The Capitol Police said the officer’s name is not being released to protect their identity.
Former President Donald Trump has also pressed for the officer’s name to be released while the Biden administration has made domestic threats a top terrorism priority.
The U.S. House of Representatives impeached Trump over the Jan. 6 events which occurred after a rally he held at the White House disputing President Joe Biden’s 2020 win. The Senate failed to convict Trump in an impeachment trial.
The Jan. 6 events also resulted in an unprecedented military build up and a state of emergency in D.C. and Maryland in the lead to Biden’s inauguration and after.
ROCK HALL — Much like the people who own them, man’s best friend may be feeling cooped up because of the COVID-19 pandemic and related restrictions.
In Kent County, the only local dog park is the one in Chestertown. For some owners, that means driving upward of 20 minutes with their pooch so they can exercise and socialize.
Andrew Thurman, a resident of Rock Hall, was one such pet owner who would drive to Chestertown’s dog park. At the start of the COVID-19 pandemic, however, he started using the fenced in baseball fields on North Main Street in Rock Hall instead.
Then, on Tuesday, Aug. 10, Thurman and his dog were playing Frisbee when they were approached by Vice Mayor of Rock Hall Carolyn Jones and told dogs were not allowed on the ball fields.
In response, Thurman wrote a letter to the Rock Hall Town Mayor and Council asking that they “assign an official space for pet recreation” or “comply with town code ... § 94-2B and place signage designating the ball fields as off-limits.”
Council members addressed Thurman’s concerns during their regular business meeting on Thursday, Aug. 12.
“I am requesting that the town be more accommodating to dog owners, such as myself,” Thurman said during the meeting. “Especially now with the beach being declared off limits to dogs, I think it would be in the best interest of the town to be more welcoming to these owners, to these visitors and to these residents.”
Thurman said the existing ball parks were “perfect” for pet owners because they are already fenced in, so designating certain hours when the dogs would be allowed there would be “a big, major step.”
“If the town sort of insists on moving forward with dissuading residents from using the ball parks for this purpose — and I do think that that’s a baffling decision, you know you have people using these parks and enjoying them, I think that should be encouraged, not stamped out — then I’d ask that the council comply with chapter 94 section 2B and place signage saying they’re off limits to dogs,” he said.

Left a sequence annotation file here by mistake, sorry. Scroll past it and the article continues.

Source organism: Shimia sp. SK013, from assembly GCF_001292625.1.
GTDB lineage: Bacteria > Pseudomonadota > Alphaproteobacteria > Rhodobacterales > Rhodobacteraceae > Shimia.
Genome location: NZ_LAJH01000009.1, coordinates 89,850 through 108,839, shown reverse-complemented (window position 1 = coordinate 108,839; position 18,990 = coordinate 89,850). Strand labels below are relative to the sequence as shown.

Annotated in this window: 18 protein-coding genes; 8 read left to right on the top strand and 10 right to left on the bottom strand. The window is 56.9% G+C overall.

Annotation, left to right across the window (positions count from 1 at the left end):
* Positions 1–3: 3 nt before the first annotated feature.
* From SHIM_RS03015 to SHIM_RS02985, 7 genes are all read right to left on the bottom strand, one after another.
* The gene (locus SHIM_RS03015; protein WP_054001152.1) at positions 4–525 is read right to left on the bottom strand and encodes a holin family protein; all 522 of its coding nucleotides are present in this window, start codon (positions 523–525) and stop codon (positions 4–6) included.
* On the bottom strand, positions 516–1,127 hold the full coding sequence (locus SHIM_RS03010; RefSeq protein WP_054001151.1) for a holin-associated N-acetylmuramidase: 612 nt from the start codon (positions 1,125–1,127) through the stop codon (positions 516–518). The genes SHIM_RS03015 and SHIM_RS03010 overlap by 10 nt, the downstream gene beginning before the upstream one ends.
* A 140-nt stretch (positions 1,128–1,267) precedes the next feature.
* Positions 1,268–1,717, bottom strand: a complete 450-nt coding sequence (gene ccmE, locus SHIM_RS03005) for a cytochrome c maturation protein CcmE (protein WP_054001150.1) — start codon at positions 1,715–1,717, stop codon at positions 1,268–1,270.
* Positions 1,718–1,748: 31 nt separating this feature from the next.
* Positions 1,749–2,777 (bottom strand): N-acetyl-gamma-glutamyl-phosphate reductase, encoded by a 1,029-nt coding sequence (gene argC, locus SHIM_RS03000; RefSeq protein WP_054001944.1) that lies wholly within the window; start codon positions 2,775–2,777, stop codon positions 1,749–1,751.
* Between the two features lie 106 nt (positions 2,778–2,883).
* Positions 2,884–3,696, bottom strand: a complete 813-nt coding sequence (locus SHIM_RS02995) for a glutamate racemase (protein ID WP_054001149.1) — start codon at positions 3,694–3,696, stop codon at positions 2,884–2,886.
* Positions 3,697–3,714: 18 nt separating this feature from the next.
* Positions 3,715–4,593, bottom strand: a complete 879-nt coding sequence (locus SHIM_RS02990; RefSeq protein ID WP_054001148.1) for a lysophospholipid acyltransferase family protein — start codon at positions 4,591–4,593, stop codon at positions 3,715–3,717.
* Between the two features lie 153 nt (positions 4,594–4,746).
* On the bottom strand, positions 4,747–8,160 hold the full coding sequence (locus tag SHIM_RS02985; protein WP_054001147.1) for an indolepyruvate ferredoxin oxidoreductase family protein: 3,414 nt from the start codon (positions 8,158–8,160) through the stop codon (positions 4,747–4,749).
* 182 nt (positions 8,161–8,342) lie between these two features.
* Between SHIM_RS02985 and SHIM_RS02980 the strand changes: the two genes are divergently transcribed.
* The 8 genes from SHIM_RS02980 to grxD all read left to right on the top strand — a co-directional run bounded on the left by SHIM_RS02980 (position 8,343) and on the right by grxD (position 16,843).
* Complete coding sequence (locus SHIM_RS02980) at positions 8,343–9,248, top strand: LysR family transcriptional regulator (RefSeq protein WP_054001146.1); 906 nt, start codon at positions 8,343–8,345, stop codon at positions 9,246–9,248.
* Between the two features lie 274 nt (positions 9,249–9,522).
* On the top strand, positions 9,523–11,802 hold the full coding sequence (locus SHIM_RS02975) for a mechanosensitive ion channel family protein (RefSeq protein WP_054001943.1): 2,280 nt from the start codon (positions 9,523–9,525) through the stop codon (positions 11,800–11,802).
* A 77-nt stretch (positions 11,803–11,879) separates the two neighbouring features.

“I think that ideally we’d be encouraging people to spend time in these parks with their dogs as opposed to scaring us off,” Thurman said of his initial interaction with Jones.
“I think long-term having a dog park, that’s going to be great and that’s going to be hugely popular, but having a spot in town to be able to play fetch with her and run her, I could use that now,” he said.
Jones offered other solutions for dog owners, including a space at the end of one of the ball fields with trees.
“We have a lot of open space, it’s just that we just need a designated area to have this,” Jones said.
Mayor Dawn Jacobs said one of the issues of having dogs on the ball field was that not all owners clean up after their dogs.
“I have always wanted to see a dog park, I think it’s a benefit to the citizens of the town and I’d love to see if there’s any way to get that expedited,” Council member Eleanor Collyer said. “Or even a temporary fenced-off area.”
Jones said a dog park comes up in almost every Parks and Recreation Board meeting, “but we just don’t know where to put it.”
Areas pitched for a future dog park included behind the municipal building, somewhere at the Civic Center, in between the two ball fields or somewhere near the waterfront.
“I have a dog, I would be happy to donate. If the town wants to donate or allow use of the land and then we want to purchase fencing or something like that, I would be happy to work with you,” Councilman James Cook said. “If we can raise funds and demonstrate that there’s that much demand for it.”
“I think people want it, and they’ve wanted it for a couple years,” Jones said. “When people come and they buy a home, the land — there’s not a lot of land to the homes in Rock Hall.”
“Tourism’s very important too because every boat owner has a dog on their boat now, and so when they get off they need somewhere to walk the dog around,” Town Manager Bob Resele said.
Jacobs suggested organizing a “dog club” to raise funds and monitor the maintenance of the field.
Cook said he would be “all in favor” of having the dog community raise the funds for the dog park.
Jacobs said after the town looks into pricing and locations they would share that information with the community, “and if it’s still a go then we can deal with the administration pieces.”
“We should, to your other point, get signage on the ball field that dogs are not allowed for now, and try to fast track a different solution,” she said.